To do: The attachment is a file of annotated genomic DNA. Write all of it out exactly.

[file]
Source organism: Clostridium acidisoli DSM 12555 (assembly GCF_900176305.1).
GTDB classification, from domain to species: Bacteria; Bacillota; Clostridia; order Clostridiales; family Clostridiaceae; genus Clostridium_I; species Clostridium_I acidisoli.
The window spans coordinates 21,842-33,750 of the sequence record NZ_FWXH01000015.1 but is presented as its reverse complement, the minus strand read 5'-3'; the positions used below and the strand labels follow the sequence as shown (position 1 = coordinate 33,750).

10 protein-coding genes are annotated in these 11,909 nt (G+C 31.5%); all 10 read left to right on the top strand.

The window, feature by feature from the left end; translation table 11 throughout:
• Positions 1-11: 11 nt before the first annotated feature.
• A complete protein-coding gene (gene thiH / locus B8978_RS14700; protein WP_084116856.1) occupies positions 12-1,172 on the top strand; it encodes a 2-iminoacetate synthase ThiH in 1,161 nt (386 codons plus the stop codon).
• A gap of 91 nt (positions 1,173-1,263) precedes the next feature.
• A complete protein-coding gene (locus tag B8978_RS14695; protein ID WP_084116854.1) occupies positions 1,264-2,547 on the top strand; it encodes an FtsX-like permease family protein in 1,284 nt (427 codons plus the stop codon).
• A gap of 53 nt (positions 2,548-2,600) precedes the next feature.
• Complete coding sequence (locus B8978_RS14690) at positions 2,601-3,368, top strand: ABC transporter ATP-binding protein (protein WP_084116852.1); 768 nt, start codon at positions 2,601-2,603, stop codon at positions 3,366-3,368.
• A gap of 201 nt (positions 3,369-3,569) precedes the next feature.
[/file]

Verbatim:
Source organism: Clostridium acidisoli DSM 12555 (assembly GCF_900176305.1).
GTDB classification, from domain to species: Bacteria; Bacillota; Clostridia; order Clostridiales; family Clostridiaceae; genus Clostridium_I; species Clostridium_I acidisoli.
The window spans coordinates 21,842-33,750 of the sequence record NZ_FWXH01000015.1 but is presented as its reverse complement, the minus strand read 5'-3'; the positions used below and the strand labels follow the sequence as shown (position 1 = coordinate 33,750).

10 protein-coding genes are annotated in these 11,909 nt (G+C 31.5%); all 10 read left to right on the top strand.

The window, feature by feature from the left end; translation table 11 throughout:
• Positions 1-11: 11 nt before the first annotated feature.
• A complete protein-coding gene (gene thiH / locus B8978_RS14700; protein WP_084116856.1) occupies positions 12-1,172 on the top strand; it encodes a 2-iminoacetate synthase ThiH in 1,161 nt (386 codons plus the stop codon).
• A gap of 91 nt (positions 1,173-1,263) precedes the next feature.
• A complete protein-coding gene (locus tag B8978_RS14695; protein ID WP_084116854.1) occupies positions 1,264-2,547 on the top strand; it encodes an FtsX-like permease family protein in 1,284 nt (427 codons plus the stop codon).
• A gap of 53 nt (positions 2,548-2,600) precedes the next feature.
• Complete coding sequence (locus B8978_RS14690) at positions 2,601-3,368, top strand: ABC transporter ATP-binding protein (protein WP_084116852.1); 768 nt, start codon at positions 2,601-2,603, stop codon at positions 3,366-3,368.
• A gap of 201 nt (positions 3,369-3,569) precedes the next feature.